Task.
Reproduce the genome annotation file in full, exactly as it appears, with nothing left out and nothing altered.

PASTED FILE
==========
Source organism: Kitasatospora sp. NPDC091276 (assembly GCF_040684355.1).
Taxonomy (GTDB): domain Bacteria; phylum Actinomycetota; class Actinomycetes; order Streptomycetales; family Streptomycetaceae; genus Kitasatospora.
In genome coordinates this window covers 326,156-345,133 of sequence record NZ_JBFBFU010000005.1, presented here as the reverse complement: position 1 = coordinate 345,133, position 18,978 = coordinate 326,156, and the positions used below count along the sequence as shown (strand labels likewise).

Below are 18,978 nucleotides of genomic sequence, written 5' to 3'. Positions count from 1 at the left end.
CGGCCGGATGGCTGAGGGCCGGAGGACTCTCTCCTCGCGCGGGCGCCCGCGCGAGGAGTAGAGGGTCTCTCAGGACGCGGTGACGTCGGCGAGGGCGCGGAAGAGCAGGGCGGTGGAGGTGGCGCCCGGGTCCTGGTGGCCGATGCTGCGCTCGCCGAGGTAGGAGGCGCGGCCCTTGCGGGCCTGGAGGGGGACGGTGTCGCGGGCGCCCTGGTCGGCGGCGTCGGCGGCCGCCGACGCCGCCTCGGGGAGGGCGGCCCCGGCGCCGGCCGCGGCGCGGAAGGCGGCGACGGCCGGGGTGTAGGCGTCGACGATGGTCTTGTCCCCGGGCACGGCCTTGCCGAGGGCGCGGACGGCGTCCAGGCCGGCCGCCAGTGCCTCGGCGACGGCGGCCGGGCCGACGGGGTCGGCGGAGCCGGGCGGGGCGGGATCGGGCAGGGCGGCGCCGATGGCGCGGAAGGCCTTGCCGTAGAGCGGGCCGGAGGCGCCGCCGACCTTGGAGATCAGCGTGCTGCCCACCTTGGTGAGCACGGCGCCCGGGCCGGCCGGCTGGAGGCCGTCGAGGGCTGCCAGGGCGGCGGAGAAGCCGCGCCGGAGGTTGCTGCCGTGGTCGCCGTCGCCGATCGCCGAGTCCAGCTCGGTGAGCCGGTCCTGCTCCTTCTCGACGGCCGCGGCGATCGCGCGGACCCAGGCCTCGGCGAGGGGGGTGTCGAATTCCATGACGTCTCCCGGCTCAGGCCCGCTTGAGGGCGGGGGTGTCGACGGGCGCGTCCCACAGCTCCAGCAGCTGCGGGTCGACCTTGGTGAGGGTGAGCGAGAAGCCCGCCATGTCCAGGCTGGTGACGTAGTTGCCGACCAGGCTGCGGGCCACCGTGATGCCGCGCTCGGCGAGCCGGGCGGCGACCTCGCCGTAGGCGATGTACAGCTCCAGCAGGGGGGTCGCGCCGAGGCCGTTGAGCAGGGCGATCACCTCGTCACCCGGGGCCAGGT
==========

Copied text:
Source organism: Kitasatospora sp. NPDC091276 (assembly GCF_040684355.1).
Taxonomy (GTDB): domain Bacteria; phylum Actinomycetota; class Actinomycetes; order Streptomycetales; family Streptomycetaceae; genus Kitasatospora.
In genome coordinates this window covers 326,156-345,133 of sequence record NZ_JBFBFU010000005.1, presented here as the reverse complement: position 1 = coordinate 345,133, position 18,978 = coordinate 326,156, and the positions used below count along the sequence as shown (strand labels likewise).

Below are 18,978 nucleotides of genomic sequence, written 5' to 3'. Positions count from 1 at the left end.
CGGCCGGATGGCTGAGGGCCGGAGGACTCTCTCCTCGCGCGGGCGCCCGCGCGAGGAGTAGAGGGTCTCTCAGGACGCGGTGACGTCGGCGAGGGCGCGGAAGAGCAGGGCGGTGGAGGTGGCGCCCGGGTCCTGGTGGCCGATGCTGCGCTCGCCGAGGTAGGAGGCGCGGCCCTTGCGGGCCTGGAGGGGGACGGTGTCGCGGGCGCCCTGGTCGGCGGCGTCGGCGGCCGCCGACGCCGCCTCGGGGAGGGCGGCCCCGGCGCCGGCCGCGGCGCGGAAGGCGGCGACGGCCGGGGTGTAGGCGTCGACGATGGTCTTGTCCCCGGGCACGGCCTTGCCGAGGGCGCGGACGGCGTCCAGGCCGGCCGCCAGTGCCTCGGCGACGGCGGCCGGGCCGACGGGGTCGGCGGAGCCGGGCGGGGCGGGATCGGGCAGGGCGGCGCCGATGGCGCGGAAGGCCTTGCCGTAGAGCGGGCCGGAGGCGCCGCCGACCTTGGAGATCAGCGTGCTGCCCACCTTGGTGAGCACGGCGCCCGGGCCGGCCGGCTGGAGGCCGTCGAGGGCTGCCAGGGCGGCGGAGAAGCCGCGCCGGAGGTTGCTGCCGTGGTCGCCGTCGCCGATCGCCGAGTCCAGCTCGGTGAGCCGGTCCTGCTCCTTCTCGACGGCCGCGGCGATCGCGCGGACCCAGGCCTCGGCGAGGGGGGTGTCGAATTCCATGACGTCTCCCGGCTCAGGCCCGCTTGAGGGCGGGGGTGTCGACGGGCGCGTCCCACAGCTCCAGCAGCTGCGGGTCGACCTTGGTGAGGGTGAGCGAGAAGCCCGCCATGTCCAGGCTGGTGACGTAGTTGCCGACCAGGCTGCGGGCCACCGTGATGCCGCGCTCGGCGAGCCGGGCGGCGACCTCGCCGTAGGCGATGTACAGCTCCAGCAGGGGGGTCGCGCCGAGGCCGTTGAGCAGGGCGATCACCTCGTCACCCGGGGCCAGGT